JudgeMr. Justice Geoghegan
Judgment Date19 May 2004
Neutral Citation[2004] IESC 33
CourtSupreme Court
Docket Number[S.C. No. 101 of 2003]
Date19 May 2004
D (D) v. D.P.P.



[2004] IESC 33




- [2004] 3 IR 172

The High Court refused the applicant an order by way of judicial review prohibiting the further prosecution of various charges of sexual assault on the grounds, inter alia, of a thirty year delay in the prosecution as a ground in itself and/or actual or presumed prejudice in the conduct of the defence as a result thereof. The applicant appealed that refusal to the High Court.

Held by the Supreme Court in refusing the appeal, that where a trial judge draws inferences of fact from evidence before it, an appellate court had to exercise due caution before drawing a different inference from such facts. That, while at the hearing of a judicial review a court had to be careful not to pre-empt the outcome of a trial it nevertheless was entitled to consider all the surrounding circumstances before it would consider injuncting the trial. Where an adequate explanation for complainant delay existed, that ground alone would not be sufficient to prohibit the prosecution of offences of sexual assault relating to such complainant.

Reporter: P.C.

Notice: The page breaks of this judgment may not correspond with the hard copy. These will be introduced later.





M (P) V MALONE 2002 2 IR 560

O'C (J) V DPP 2000 3 IR 478

M (S) V DPP UNREP MCGUINNESS 20.12.1999 1999/16/4903

L (J) V DPP 2000 3 IR 122

DUNNE V DPP 2002 2 ILRM 241

BRADDISH V DPP & HAUGH 2001 3 IR 127 2002 1 ILRM 151



DPP V BYRNE 1994 2 IR 243 1994 2 ILRM 91

C (P) V DPP 1999 2 IR 25

B V DPP 1997 3 IR 140

G V DPP 1994 1 IR 374

RSC O.184 r21(1)




Mr. Justice Geoghegan delivered the 19th day of May 2004


This is yet another appeal in an application to injunct the Director of Public Prosecutions from proceeding with charges of a sexual nature where the alleged offences occurred a long time ago, the period in this case being over thirty years. The application was fought in the High Court on alternative grounds some of which were not really pressed. Essentially, the case made was that the appellant/applicant was not expressly or by implication to blame for the delay and that on that account alone the prosecution should not be allowed to proceed or alternatively, that if it was considered by the court that the delay on the part of the complainant in making a formal complaint to the gardaí was reasonable in the circumstances and was contributed to by the nature of the offences themselves if they occurred, there should still be an injunction on the grounds of actual and/or presumed prejudice in the conduct of the defence.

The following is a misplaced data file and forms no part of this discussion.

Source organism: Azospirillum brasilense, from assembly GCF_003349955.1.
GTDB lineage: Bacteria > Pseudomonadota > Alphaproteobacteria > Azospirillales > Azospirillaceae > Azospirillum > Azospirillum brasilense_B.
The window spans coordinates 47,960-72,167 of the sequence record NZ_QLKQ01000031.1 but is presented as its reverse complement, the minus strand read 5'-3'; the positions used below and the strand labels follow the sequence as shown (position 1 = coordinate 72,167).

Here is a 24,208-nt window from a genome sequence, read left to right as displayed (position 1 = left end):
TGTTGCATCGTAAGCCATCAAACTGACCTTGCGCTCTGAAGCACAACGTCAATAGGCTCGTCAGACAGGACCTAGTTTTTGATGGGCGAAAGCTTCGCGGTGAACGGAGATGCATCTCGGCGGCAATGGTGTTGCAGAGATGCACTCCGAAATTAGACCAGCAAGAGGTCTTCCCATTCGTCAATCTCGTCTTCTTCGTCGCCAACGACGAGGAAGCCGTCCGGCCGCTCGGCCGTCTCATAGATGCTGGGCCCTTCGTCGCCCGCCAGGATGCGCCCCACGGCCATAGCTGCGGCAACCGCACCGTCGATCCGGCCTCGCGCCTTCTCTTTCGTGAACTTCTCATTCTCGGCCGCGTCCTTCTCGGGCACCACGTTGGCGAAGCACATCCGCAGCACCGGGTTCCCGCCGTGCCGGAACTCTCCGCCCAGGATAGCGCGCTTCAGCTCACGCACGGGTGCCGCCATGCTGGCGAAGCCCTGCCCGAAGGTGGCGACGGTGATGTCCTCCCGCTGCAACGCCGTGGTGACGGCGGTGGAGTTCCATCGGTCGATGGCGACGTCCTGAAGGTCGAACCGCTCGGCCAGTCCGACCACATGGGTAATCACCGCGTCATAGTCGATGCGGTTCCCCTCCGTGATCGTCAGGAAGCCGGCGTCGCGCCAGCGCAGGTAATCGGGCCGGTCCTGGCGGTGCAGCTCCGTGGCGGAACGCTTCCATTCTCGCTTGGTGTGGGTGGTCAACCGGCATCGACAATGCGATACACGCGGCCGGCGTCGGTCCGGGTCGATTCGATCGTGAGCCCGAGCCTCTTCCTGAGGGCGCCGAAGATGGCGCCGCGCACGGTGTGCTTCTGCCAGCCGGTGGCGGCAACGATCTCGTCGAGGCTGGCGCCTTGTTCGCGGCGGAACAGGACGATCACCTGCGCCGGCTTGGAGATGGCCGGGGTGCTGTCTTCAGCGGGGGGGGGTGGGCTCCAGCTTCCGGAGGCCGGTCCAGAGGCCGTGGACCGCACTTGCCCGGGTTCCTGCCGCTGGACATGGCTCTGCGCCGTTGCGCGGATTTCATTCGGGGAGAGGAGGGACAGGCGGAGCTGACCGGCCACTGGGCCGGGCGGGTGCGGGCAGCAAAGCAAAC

The High Court (Kearns J.) in an ex tempore but carefully reasoned judgment refused the injunction. The appeal to this court is against that refusal.


The grounds of appeal were:


1. That the trial judge erred in law and in fact in finding that there was an adequate explanation for the delay in reporting the offences to the authorities.


2. That the judge erred in failing to attach appropriate weight to an alleged failure of the prosecuting authorities to investigate the surrounding circumstances of the offences and would thereby reduce the lack of specificity and detail of same.


3. That the judge failed to consider the issue of presumptive prejudice and was wrong in not doing so.


4. That the judge was wrong in holding that where a trial is essentially a test of credibility that is not a ground for stopping it in the circumstances that pertain in this case.


5. That the judge erred in law in failing to consider the prejudice pleaded.


6. That the judge erred in law in failing to consider all the circumstances of the case.


The proceedings in the High Court were judicial review proceedings brought pursuant to leave. It was argued by counsel for the Director of Public Prosecutions in the High Court that counsel for the applicant had made arguments which would themselves have constituted separate grounds for judicial review but that leave had not been sought or granted in respect of such grounds. By the same token, counsel for the Director of Public Prosecutions, Mr. Anthony Collins, S.C. at the hearing of this appeal argued some fundamental propositions relating to the entire jurisprudence of this court on lapse of time and its effect on the trial of sex offences. In these circumstances it is important to consider what are the limits of this appeal and in that connection it is necessary not just to look at the notice of appeal but at the grounds on which leave was granted. I do not propose to set out these grounds but I think that they can be fairly summarised as follows:


1. The delay constituted a breach of the applicant's right to a fair trial.